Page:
Friday, January 16, 2015

Criteria for awarding endowed chairs or professorships?

Reader Gerard Ambreson writes:

In your capacity of chief commentator on legal education, perhaps you could provide your thoughts on your blog on named professorships/chairs. Some questions it would be interesting to see you address:

What should the criteria for awarding chairs be?  For example, should schools take into account things besides scholarship, such as other contributions to the school, like excellent teaching or service?  Is it appropriate to consider non-legal writings for chairs in law schools?  See, for example, St. John's Law School's Reverend Joseph T. Tinnelly, C.M., Professor of Law, Lawrence Joseph, who may be better known for his poetry than his writing on legal matters?

My impression is that criteria vary with school and often with the particular endowment--many schools have named positions to recognize excellent teaching, for example.

Legal Profession, Of Academic Interest, Professional Advice | Permalink


Brian: Did you have to include the sentence fragment "[i]n your capacity of chief commentator on legal education . . .? :) (Happy birthday, by the way).

Posted by: dan rodriguez | Jan 16, 2015 11:03:14 AM

Yes, certainly criteria vary with school. Barring specific criteria attached either to the professorship or applicable to the school, I think it important to reward professorships principally on the basis of meaningful academic accomplishment, recognized by leading professors in the field. Typically, outside evaluations would be helpful to confirm this stature. Some law schools use a committee for this evaluative purpose; others rely on the dean and provost to make this assessment. As I have managed this process at two law schools, I value the input of other chairholders at the law school and also rely on peer review, some gathered formally through letters, and other informally. Awarding of a chair/professorship is certainly an important event and it behooves the institution to have a fair and thorough process to ensure that these honors are adroitly administered.

Posted by: dan rodriguez | Jan 16, 2015 11:08:46 AM

Criteria certainly vary by school and even by chair. Some are subject-matter restricted, others are open; some schools emphasize scholarship; others don't, and try to give them to more or less every senior professor, if they have enough of the chairs to go around. Some chairs come with a lot of money, some come with very little. And so on. Lots of diversity in practice. I think a more interesting question is whether chairs should be granted "for life" or should be term-limited. My sense is that most chairs are either formally permanent, or that periodic reviews of chairs for performance are pro forma and rarely lead to chairs being taken away and redistributed. Permanent chairs provide better retention/hiring incentives, of course, but at the risk of tying up a chair in someone who ends up not performing at a high level on whatever the initial criteria happened to be (if that is something that we expect a chair-holder to do; that is, if the chair is not just a reward for past performance, but comes with an expectation of high-level future performance, which it need not). My understanding of UVA's practice is that all chairs expire after something like 3 or 5 years, and cannot be held by the same person for consecutive terms. But UVA has, I believe, so many chairs that faculty deserving of chairs are more or less ensured of getting a new one. On the other hand, the automatic-termination practice allows chairs to be relatively easily recycled from less-productive to more-productive faculty. My own school has recently developed a rotating one-year chair; we haven't implemented it yet, and so I don't know the details of how it will work, but it promises to be an interesting experiment (though my initial thought is that one year seems pretty short).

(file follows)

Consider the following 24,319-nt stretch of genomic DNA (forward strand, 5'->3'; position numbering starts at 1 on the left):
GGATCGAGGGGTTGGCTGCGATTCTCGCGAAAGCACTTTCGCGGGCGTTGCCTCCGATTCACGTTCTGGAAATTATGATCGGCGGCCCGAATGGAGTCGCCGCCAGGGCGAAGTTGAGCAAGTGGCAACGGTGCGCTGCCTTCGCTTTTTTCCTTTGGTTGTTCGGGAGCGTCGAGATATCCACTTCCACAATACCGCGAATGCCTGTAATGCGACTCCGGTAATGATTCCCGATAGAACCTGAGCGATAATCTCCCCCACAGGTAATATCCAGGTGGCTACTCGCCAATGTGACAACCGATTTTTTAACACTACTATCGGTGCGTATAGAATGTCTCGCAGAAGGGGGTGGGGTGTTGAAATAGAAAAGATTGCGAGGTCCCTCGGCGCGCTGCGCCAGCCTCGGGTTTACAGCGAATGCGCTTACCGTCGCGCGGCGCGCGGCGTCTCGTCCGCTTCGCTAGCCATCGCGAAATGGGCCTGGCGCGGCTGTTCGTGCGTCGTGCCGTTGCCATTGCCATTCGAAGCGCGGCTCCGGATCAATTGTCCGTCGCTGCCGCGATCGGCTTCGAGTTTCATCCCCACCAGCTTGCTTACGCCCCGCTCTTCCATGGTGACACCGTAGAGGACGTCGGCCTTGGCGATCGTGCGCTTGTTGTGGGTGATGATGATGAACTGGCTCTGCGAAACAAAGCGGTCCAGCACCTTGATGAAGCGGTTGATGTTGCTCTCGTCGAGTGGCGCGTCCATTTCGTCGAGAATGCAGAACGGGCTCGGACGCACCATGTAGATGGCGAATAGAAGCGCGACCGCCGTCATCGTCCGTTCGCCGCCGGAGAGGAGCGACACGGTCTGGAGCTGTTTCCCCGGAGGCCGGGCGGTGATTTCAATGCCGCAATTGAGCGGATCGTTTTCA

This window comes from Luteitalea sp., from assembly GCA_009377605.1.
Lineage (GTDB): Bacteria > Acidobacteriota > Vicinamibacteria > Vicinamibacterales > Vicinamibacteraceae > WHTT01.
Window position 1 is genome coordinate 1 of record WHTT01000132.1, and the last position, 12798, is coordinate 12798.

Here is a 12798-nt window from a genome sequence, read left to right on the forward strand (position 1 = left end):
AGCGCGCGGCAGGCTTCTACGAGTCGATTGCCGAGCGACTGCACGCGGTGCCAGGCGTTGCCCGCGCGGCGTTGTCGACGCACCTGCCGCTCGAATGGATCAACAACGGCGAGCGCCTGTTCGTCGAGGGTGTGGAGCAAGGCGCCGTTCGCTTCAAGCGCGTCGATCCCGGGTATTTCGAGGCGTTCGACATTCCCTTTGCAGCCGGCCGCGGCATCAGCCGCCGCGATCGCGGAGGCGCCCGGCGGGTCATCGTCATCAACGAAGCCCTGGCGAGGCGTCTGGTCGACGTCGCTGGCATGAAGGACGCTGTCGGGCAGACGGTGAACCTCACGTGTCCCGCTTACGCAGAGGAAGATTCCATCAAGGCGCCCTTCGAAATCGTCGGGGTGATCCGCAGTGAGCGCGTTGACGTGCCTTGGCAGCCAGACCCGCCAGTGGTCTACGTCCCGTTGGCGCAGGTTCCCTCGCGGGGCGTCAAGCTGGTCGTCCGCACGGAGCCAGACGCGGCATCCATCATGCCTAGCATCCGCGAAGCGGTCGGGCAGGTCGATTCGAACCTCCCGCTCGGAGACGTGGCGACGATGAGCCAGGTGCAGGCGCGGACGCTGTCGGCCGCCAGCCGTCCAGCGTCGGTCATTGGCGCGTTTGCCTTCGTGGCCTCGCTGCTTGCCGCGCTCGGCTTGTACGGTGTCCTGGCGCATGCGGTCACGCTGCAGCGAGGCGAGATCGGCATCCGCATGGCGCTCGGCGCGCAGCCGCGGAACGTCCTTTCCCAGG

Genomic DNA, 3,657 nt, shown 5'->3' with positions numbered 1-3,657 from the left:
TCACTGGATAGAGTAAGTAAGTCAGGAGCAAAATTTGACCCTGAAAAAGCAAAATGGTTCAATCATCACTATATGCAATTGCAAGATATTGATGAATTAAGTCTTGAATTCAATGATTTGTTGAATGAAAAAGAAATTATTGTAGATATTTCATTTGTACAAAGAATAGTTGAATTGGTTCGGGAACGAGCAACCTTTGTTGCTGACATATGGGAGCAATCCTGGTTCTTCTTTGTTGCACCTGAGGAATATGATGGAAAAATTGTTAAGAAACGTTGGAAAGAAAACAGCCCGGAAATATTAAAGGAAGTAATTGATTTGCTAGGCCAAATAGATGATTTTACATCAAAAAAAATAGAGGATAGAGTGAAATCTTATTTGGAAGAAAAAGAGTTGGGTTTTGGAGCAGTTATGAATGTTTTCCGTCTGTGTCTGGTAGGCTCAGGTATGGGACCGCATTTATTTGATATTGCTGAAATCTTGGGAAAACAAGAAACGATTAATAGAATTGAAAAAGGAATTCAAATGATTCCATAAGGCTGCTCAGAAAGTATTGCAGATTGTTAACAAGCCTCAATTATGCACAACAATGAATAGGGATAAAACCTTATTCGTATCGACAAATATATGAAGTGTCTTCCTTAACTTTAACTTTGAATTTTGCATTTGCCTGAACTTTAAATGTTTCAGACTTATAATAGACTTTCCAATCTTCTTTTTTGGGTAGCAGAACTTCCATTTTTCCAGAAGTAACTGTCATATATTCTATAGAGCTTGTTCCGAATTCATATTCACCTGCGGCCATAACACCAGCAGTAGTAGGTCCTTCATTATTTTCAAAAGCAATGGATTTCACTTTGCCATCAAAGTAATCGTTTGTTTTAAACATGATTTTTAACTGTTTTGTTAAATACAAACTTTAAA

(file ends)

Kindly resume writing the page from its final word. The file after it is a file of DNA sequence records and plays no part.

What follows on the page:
Posted by: Jason Yackee | Jan 18, 2015 11:21:52 AM

I suspect that the biggest difference in approach has to do with how many chair there are to go around. Some schools use named chairs as a fundraising tool, and when there are lots of chairs they sometimes go to untenured people. Some schools use chairs as a recruitment tool -- reaching out to hire senior people into well-funded chairs. At some schools with lots of chairs, it ends up looking like a seniority system in which everyone, or most everyone, at some point gets a chair. Some schools use an informal process of consultation among faculty before deciding on (or at least announcing) a chair. I agree with Dan that a fair and well thought out process is important.

Posted by: Mary Dudziak | Jan 18, 2015 2:16:29 PM

I am not at Virginia, so could be off, but I am reasonably certain that, apropos of Jason's comment, UVA has two different types of chairs. Some indeed are rotating (we have such chairs as well), but others are awarded in perpetuity -- or at least for very long periods. At our law school, there is a university driven rule requiring renewal after a set period. Barring unusual circumstances, these chairs will continue with the faculty incumbent. Mary puts her finger on a key matter: Some of the policy will be driven by the availability of chairs. To the best of my knowledge, every tenured member of the Texas faculty held a named professorship. Chairs, however, were awarded in more specific circumstances. (Brian and I were honored to hold such chairs during our tenure at UT). At other law schools, the scarcity of chairs drives specially configured protocols and strategies.

BL COMMENT: Texas had two tiers of endowed positions, named "professorships" and named "chairs." Texas was in the unusual position of having more named professorships and chairs than faculty!

Posted by: dan rodriguez | Jan 19, 2015 9:39:04 AM

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